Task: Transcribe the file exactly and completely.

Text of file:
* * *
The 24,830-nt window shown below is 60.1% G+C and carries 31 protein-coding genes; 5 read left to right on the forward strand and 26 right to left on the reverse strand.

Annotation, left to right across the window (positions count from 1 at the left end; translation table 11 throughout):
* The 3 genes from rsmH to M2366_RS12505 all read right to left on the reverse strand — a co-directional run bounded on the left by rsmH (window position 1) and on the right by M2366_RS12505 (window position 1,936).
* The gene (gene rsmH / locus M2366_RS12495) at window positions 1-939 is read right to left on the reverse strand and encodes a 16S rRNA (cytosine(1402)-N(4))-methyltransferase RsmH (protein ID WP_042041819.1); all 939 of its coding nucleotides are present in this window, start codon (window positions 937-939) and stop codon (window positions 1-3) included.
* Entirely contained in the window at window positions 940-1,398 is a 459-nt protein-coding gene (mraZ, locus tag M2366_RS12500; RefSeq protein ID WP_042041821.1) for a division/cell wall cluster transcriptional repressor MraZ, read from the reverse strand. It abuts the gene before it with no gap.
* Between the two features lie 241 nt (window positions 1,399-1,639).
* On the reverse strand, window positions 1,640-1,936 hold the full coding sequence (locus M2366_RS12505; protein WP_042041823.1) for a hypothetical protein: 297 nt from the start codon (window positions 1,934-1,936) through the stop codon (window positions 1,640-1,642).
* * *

The 24,830-nt window shown below is 60.1% G+C and carries 31 protein-coding genes; 5 read left to right on the forward strand and 26 right to left on the reverse strand.

Annotation, left to right across the window (positions count from 1 at the left end; translation table 11 throughout):
* The 3 genes from rsmH to M2366_RS12505 all read right to left on the reverse strand — a co-directional run bounded on the left by rsmH (window position 1) and on the right by M2366_RS12505 (window position 1,936).
* The gene (gene rsmH / locus M2366_RS12495) at window positions 1-939 is read right to left on the reverse strand and encodes a 16S rRNA (cytosine(1402)-N(4))-methyltransferase RsmH (protein ID WP_042041819.1); all 939 of its coding nucleotides are present in this window, start codon (window positions 937-939) and stop codon (window positions 1-3) included.
* Entirely contained in the window at window positions 940-1,398 is a 459-nt protein-coding gene (mraZ, locus tag M2366_RS12500; RefSeq protein ID WP_042041821.1) for a division/cell wall cluster transcriptional repressor MraZ, read from the reverse strand. It abuts the gene before it with no gap.
* Between the two features lie 241 nt (window positions 1,399-1,639).
* On the reverse strand, window positions 1,640-1,936 hold the full coding sequence (locus M2366_RS12505; protein WP_042041823.1) for a hypothetical protein: 297 nt from the start codon (window positions 1,934-1,936) through the stop codon (window positions 1,640-1,642).